Graduation Year


Document Type




Degree Granting Department


Major Professor

Nancy Marie White, Ph.D.

Committee Member

Brent R. Weisman, Ph.D.

Committee Member

Trevor Purcell, Ph.D.


Shell artifacts, Prehistoric archaeology, Cultural Resources, Northwest Florida, Apalachicola River Valley


With this thesis, I aim to fill a gap in our knowledge of shell artifacts from the northwest part of the state of Florida. It represents a first look at the range of shell artifacts in the collections of the University of South Florida (USF) obtained during the ongoing program of archaeological investigations in the Apalachicola Valley and surrounding region. There are 46 sites in the study area that have been identified as yielding shell artifacts, of which samples from 27 sites are curated in the USF Archaeology Laboratory. The proposed typology is based on an analysis of over 2300 specimens collected from archaeological sites in northwest Florida, including the Gulf Coast, barrier islands, St. Joseph Bay, and the Apalachicola River drainage.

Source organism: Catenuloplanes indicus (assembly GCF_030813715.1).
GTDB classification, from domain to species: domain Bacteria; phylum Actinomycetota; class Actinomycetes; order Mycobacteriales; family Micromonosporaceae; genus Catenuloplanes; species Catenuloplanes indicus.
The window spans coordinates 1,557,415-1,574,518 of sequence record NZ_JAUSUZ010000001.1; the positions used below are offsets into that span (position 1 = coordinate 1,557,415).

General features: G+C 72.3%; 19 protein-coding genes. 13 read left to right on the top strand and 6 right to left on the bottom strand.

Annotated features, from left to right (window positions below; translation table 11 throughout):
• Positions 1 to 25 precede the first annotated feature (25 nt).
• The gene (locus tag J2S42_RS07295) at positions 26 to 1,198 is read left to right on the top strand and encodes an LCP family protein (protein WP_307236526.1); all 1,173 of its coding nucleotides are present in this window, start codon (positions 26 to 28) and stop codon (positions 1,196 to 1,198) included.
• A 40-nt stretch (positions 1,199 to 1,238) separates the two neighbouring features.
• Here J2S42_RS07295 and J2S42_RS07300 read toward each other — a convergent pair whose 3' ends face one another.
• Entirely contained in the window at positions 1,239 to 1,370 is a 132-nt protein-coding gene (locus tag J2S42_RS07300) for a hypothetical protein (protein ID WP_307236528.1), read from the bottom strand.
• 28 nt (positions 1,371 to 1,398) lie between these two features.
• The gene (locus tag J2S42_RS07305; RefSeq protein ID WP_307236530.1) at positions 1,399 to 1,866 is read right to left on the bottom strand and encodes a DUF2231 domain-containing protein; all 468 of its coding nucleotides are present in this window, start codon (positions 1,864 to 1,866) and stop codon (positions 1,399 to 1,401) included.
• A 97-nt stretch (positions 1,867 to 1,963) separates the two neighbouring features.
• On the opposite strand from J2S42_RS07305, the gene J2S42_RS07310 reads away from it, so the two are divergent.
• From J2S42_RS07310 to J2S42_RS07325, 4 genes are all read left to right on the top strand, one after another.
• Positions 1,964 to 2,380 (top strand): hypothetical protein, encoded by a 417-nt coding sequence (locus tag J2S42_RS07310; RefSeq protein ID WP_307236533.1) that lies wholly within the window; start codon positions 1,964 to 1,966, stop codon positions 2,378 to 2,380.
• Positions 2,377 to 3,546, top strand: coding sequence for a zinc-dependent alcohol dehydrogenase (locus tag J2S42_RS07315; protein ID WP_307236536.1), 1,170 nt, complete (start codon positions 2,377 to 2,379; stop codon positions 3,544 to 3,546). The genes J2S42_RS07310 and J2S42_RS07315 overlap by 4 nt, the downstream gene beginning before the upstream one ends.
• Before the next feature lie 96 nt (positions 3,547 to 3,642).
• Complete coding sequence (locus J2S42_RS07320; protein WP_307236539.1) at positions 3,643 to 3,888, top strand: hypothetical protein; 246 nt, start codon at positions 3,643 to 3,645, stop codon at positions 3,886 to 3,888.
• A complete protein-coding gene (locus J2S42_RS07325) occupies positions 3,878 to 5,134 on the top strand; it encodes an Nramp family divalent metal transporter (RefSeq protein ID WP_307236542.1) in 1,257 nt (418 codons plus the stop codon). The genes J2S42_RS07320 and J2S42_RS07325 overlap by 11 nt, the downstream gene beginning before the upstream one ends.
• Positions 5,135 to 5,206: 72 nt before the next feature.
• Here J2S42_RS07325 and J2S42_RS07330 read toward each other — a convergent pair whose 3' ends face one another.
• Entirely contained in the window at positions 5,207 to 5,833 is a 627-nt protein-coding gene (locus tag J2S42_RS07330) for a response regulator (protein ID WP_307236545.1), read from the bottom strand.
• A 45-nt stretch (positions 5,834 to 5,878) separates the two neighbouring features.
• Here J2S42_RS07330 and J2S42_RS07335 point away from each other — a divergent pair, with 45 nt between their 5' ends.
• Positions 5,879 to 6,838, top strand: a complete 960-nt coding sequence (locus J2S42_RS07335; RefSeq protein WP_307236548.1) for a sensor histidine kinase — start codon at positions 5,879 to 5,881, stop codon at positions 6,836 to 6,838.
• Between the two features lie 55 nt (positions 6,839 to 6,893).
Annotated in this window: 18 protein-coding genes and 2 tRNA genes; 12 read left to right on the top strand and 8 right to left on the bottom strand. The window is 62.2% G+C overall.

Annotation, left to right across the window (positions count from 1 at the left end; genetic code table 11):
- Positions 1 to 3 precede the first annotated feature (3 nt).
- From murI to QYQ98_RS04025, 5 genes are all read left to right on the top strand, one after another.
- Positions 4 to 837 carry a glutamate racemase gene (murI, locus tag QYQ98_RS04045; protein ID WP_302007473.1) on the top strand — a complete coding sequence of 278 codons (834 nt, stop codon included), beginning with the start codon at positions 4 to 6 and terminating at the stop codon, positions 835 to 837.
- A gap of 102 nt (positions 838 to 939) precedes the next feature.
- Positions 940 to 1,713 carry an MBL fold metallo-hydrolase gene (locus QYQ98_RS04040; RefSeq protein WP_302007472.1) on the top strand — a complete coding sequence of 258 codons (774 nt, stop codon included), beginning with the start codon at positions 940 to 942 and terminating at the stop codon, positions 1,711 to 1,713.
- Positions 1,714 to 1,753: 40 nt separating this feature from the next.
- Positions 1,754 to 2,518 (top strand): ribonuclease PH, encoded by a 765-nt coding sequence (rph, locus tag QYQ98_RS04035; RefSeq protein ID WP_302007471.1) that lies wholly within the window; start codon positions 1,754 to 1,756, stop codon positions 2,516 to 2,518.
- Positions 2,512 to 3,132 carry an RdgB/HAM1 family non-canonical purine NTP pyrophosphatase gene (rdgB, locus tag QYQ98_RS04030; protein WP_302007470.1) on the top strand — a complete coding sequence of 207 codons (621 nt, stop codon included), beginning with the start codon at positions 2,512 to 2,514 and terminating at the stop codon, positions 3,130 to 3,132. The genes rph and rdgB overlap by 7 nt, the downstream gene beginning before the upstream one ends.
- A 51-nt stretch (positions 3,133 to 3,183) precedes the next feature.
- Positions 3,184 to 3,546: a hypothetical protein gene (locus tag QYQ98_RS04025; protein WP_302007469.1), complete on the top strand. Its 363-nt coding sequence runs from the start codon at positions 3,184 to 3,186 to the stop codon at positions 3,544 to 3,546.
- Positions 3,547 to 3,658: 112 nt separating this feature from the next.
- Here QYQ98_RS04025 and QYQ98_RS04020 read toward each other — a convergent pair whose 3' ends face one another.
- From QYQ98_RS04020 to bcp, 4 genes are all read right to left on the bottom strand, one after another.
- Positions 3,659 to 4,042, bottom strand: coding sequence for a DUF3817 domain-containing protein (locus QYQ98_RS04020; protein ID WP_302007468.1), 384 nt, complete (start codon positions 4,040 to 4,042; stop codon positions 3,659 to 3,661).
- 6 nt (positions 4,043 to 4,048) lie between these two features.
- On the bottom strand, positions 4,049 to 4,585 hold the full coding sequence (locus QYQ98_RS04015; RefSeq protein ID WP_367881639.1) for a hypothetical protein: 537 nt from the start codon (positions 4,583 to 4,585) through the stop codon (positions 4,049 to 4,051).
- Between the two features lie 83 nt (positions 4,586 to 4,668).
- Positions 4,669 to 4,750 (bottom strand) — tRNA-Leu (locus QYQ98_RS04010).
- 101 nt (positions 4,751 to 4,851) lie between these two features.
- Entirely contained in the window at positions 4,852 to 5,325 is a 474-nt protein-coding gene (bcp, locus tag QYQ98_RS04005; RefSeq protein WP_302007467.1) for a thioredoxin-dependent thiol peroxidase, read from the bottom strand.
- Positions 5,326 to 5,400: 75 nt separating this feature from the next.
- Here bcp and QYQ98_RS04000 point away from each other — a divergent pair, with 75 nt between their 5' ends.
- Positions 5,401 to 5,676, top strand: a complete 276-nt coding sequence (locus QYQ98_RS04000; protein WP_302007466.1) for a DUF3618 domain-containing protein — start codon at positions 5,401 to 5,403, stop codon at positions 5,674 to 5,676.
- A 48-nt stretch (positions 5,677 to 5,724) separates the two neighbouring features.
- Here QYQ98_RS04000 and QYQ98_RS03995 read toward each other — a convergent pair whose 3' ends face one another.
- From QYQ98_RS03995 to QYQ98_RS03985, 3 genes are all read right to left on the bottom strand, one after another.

Shell artifacts represent one informative set of strategies that pre- and proto-historic Native Americans used to make a living. Despite this recognition, shell artifacts from northwest Florida have thus far received very little attention when compared with collections from south Florida. The paucity of available chert or other stone raw materials probably helped encourage south Florida peoples to utilize marine shell resources more extensively (White, Fitts, Rodriguez, and Smith 2002:16). The USF Apalachicola collection clearly demonstrates that marine shell played an important role in the lives of prehistoric native peoples from the north Gulf Coast as well. Twenty-two artifact types, including adzes, hammers, and dishes have been identified at 46 sites extending as far as 70 river miles inland.

It is hoped that the research here presented will provide an opportunity to expand our knowledge of how past peoples lived in their everyday settings and help anthropologists categorize material culture in a more organized fashion. The provisional typology of shell tools is intended as a foundation for future work in the Apalachicola River area and in neighboring regions.